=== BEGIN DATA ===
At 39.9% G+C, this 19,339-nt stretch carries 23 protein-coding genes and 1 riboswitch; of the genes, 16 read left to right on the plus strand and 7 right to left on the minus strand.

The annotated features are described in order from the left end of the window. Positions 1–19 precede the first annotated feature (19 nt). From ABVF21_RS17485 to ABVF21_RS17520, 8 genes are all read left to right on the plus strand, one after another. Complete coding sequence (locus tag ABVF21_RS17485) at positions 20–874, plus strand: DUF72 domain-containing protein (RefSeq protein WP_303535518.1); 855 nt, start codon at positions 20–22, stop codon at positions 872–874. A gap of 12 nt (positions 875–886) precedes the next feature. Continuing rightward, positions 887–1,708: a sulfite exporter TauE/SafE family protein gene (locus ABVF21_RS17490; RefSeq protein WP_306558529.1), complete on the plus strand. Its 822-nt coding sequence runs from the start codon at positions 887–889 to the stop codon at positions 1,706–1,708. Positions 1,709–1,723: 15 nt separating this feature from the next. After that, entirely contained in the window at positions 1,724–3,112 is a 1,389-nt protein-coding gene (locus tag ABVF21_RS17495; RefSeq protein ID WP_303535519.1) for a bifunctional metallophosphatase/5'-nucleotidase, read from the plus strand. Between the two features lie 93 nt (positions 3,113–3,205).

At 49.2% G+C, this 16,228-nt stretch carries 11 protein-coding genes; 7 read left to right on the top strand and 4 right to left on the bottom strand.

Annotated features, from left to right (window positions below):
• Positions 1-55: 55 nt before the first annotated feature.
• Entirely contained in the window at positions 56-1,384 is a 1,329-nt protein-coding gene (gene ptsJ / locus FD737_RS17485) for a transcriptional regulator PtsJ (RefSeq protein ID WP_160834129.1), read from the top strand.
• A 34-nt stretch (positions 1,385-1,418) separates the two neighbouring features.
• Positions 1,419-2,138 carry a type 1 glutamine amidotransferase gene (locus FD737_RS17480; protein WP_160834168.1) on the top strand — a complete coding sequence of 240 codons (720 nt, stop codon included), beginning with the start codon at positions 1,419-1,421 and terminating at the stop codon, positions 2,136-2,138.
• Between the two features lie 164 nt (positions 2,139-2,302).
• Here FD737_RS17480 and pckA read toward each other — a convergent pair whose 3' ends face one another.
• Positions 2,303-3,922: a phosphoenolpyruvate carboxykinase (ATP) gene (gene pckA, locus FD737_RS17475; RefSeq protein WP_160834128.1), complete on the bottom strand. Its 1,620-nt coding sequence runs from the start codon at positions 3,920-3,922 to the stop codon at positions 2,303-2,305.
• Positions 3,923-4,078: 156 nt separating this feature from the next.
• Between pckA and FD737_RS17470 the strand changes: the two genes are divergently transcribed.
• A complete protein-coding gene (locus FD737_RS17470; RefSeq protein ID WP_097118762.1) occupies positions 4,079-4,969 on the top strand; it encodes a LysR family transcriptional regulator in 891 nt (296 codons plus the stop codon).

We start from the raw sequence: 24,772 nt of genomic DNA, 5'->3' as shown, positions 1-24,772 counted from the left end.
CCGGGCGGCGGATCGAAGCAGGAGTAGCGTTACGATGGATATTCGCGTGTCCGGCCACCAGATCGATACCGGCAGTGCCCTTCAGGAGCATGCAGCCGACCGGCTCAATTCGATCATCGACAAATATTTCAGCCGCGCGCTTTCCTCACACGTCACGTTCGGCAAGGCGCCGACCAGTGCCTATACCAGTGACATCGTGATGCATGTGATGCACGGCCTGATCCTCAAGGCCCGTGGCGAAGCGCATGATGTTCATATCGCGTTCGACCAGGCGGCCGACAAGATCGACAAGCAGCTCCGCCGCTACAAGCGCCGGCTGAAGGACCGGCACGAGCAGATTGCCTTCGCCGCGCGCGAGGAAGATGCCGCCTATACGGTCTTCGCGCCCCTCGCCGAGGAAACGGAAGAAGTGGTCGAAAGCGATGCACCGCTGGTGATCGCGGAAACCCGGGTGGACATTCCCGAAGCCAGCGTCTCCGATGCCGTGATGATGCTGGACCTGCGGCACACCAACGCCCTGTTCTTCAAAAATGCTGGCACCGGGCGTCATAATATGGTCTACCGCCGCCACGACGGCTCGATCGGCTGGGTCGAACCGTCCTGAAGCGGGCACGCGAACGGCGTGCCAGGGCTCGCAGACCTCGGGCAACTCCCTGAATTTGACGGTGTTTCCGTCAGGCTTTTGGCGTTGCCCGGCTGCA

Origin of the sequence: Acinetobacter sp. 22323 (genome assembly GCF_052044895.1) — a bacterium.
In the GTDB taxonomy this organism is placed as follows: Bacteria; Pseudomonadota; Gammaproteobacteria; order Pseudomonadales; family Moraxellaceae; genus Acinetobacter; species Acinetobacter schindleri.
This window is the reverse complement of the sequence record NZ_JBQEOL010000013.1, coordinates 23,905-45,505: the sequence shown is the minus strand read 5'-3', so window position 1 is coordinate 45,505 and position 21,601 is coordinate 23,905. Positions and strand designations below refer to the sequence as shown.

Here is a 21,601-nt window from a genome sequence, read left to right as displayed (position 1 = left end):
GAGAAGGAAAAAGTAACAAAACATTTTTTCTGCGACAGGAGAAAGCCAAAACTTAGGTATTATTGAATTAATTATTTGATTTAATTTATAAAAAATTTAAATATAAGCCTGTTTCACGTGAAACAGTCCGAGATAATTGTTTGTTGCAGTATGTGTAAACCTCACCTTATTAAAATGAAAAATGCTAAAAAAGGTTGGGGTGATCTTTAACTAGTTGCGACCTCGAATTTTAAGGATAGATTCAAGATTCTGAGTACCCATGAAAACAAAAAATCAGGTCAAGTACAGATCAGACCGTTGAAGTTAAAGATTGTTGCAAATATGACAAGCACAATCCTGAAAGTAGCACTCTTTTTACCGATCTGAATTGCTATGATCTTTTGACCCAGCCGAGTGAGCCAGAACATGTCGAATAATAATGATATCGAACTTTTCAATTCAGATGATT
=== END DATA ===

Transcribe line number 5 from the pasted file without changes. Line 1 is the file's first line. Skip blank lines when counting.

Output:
• Positions 1-55: 55 nt before the first annotated feature.